When you set up a network in your office, and depending on the equipment and setup used, just how smart and/or efficient could that network actually be? Today’s SuperUser Q&A post has the answer to a curious reader’s question.
Today’s Question & Answer session comes to us courtesy of SuperUser—a subdivision of Stack Exchange, a community-driven grouping of Q&A web sites.
Photo courtesy of felixtriller (Flickr).
SuperUser reader bizzehdee wants to know just how smart and/or efficient the network in his workplace office really is:
There is an argument within my office about how smart/efficient the network we have set up really is. We have a fiber line and a cable line running into a load balancing router, which has a hardware firewall and a 64 port switch connected to it. Each of our workstations are connected to the switch (about 30 machines) plus an NAS and a couple of internal test servers (all assigned 192.168.0.x addresses).
If workstation A wants to communicate with workstation B, is our network smart enough to go:
A → Switch → B and only travel via the first most common connection, or would the path be A → Switch → Firewall → Router → Firewall → Switch → B and have to use that full route every time?
How smart and/or efficient could their workplace office network actually be?
SuperUser contributors Ben N and Nathan Adams have the answer for us. First up, Ben N:
Routers are not necessary unless your traffic needs to move to a different subnet. When a computer wants to send some IP traffic to a different machine on its subnet, it needs the recipient’s MAC address, since IP addresses are not a thing at the switch level/layer (Layer 2 of the OSI model).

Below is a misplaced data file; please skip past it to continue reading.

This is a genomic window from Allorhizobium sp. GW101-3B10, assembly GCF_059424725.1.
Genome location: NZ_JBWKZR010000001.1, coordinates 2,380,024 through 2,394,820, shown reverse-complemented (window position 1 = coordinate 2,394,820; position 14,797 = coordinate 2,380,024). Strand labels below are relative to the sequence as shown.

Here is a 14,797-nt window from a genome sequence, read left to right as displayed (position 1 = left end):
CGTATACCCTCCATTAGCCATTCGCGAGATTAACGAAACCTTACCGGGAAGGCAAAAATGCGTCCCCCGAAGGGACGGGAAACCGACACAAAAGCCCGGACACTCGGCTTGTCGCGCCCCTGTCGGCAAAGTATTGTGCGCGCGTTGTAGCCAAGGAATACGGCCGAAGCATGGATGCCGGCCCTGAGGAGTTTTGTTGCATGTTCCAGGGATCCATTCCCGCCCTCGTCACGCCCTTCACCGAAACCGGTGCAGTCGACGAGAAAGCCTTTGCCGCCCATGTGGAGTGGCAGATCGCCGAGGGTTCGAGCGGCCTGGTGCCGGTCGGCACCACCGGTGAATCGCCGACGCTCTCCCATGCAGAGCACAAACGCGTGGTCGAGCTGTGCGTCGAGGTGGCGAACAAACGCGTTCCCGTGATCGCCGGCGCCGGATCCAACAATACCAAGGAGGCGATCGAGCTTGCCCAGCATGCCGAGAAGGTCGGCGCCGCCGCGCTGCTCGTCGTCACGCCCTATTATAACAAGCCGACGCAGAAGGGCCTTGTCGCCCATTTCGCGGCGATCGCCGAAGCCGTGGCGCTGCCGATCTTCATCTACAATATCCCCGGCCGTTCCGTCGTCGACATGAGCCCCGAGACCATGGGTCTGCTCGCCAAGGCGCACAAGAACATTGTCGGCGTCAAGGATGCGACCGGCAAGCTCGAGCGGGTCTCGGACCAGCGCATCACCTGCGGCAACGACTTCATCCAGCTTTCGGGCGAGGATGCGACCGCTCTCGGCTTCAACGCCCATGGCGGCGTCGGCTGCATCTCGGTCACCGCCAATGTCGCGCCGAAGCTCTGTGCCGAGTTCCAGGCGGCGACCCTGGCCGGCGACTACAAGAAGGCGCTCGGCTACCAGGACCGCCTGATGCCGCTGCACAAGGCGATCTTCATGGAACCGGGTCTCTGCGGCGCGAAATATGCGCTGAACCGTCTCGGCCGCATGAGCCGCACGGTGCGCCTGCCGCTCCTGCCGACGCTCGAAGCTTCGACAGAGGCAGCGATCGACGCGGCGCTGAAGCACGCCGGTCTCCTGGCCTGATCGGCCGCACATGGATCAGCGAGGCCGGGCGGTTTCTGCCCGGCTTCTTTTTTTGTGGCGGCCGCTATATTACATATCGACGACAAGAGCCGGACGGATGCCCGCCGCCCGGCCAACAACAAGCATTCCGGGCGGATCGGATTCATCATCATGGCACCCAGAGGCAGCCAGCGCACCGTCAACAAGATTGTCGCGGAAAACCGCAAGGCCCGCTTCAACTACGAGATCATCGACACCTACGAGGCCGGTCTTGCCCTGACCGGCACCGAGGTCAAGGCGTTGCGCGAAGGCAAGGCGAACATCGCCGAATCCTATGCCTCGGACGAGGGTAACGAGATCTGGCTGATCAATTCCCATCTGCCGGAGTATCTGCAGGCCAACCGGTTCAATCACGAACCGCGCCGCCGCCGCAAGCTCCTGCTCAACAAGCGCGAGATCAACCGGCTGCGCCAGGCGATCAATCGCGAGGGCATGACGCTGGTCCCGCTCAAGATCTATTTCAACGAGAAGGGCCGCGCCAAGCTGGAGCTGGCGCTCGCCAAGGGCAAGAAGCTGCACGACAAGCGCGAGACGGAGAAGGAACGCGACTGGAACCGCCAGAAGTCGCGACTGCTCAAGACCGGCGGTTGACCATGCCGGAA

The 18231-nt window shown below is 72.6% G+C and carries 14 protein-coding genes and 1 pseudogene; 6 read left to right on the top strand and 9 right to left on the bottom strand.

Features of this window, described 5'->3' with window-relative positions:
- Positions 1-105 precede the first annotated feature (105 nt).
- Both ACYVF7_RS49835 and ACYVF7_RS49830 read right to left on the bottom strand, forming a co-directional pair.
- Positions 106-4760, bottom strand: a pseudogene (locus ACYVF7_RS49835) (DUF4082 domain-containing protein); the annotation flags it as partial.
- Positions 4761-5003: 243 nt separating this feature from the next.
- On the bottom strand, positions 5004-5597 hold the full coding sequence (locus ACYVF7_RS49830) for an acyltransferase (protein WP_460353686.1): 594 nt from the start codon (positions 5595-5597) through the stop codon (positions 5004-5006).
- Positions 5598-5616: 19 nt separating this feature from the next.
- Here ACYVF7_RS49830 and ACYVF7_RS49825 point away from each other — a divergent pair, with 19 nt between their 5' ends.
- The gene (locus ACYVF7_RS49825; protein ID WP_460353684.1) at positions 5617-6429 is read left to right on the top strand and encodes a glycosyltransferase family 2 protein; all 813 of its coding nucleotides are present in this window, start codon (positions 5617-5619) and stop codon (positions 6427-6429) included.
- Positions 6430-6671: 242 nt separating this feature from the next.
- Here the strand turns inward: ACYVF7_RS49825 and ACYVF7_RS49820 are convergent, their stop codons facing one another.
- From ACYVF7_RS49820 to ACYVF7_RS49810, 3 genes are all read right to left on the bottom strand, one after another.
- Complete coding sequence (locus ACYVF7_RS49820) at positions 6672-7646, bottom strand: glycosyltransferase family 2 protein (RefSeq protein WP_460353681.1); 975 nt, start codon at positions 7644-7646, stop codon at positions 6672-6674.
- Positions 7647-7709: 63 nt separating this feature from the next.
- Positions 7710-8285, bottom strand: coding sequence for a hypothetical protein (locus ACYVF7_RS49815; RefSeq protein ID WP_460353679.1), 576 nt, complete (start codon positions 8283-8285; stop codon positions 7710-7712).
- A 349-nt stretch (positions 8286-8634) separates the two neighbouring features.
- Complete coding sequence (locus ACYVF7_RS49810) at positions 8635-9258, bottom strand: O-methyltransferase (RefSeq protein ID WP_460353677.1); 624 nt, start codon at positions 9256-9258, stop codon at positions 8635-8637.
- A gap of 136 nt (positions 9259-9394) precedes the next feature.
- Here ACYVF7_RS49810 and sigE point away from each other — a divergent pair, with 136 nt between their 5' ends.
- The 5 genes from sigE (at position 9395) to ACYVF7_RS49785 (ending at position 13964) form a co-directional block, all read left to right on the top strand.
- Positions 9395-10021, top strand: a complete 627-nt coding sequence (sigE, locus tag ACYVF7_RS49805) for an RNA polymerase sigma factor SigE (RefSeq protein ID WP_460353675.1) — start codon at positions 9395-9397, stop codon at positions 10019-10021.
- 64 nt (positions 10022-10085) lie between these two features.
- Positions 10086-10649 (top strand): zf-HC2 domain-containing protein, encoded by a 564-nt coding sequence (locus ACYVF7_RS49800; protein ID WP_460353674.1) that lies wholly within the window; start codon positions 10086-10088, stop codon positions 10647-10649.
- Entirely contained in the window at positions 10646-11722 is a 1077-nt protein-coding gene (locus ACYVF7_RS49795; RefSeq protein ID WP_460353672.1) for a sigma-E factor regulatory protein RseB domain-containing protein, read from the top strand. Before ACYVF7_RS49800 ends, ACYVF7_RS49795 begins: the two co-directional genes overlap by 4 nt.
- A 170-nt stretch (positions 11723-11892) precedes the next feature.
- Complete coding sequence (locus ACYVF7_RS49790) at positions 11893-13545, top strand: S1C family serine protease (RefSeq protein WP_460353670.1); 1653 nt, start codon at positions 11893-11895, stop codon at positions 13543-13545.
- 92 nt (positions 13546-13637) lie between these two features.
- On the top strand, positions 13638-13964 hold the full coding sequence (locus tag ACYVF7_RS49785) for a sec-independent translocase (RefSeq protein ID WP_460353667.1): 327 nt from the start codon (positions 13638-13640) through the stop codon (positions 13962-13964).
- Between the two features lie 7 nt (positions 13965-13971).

If it does not know the MAC address, it broadcasts an ARP request saying, “Hey, whoever has this IP address, could you tell me your MAC address please?” When the machine gets a response, that address is then attached to the packet, and the switch uses it to send the packet out via the correct physical port.
When the destination is not on the same subnet, routers need to be involved. The sender gives the packet to the appropriate router (usually the default gateway unless you have special routing needs), which sends it through the network to the intended recipient.
Unlike switches, routers know about and have IP addresses, but they also have MAC addresses and that is the MAC address that initially gets put on packets that need routing (MAC addresses never leave the subnet).
You can see router IP addresses in the gateway column of the output of route print on Windows. Destinations that do not require routing have On-link there.
Followed by the answer from Nathan Adams:
If two computers are connected to the same VLAN on a switch and share the same subnet mask, the switch should deliver the packet without hitting your firewall or router.
You can verify this by running tracert 192.168.0.X (assuming you are using Windows) and you should see a direct route to that system.
Have something to add to the explanation? Sound off in the comments. Want to read more answers from other tech-savvy Stack Exchange users? Check out the full discussion thread here.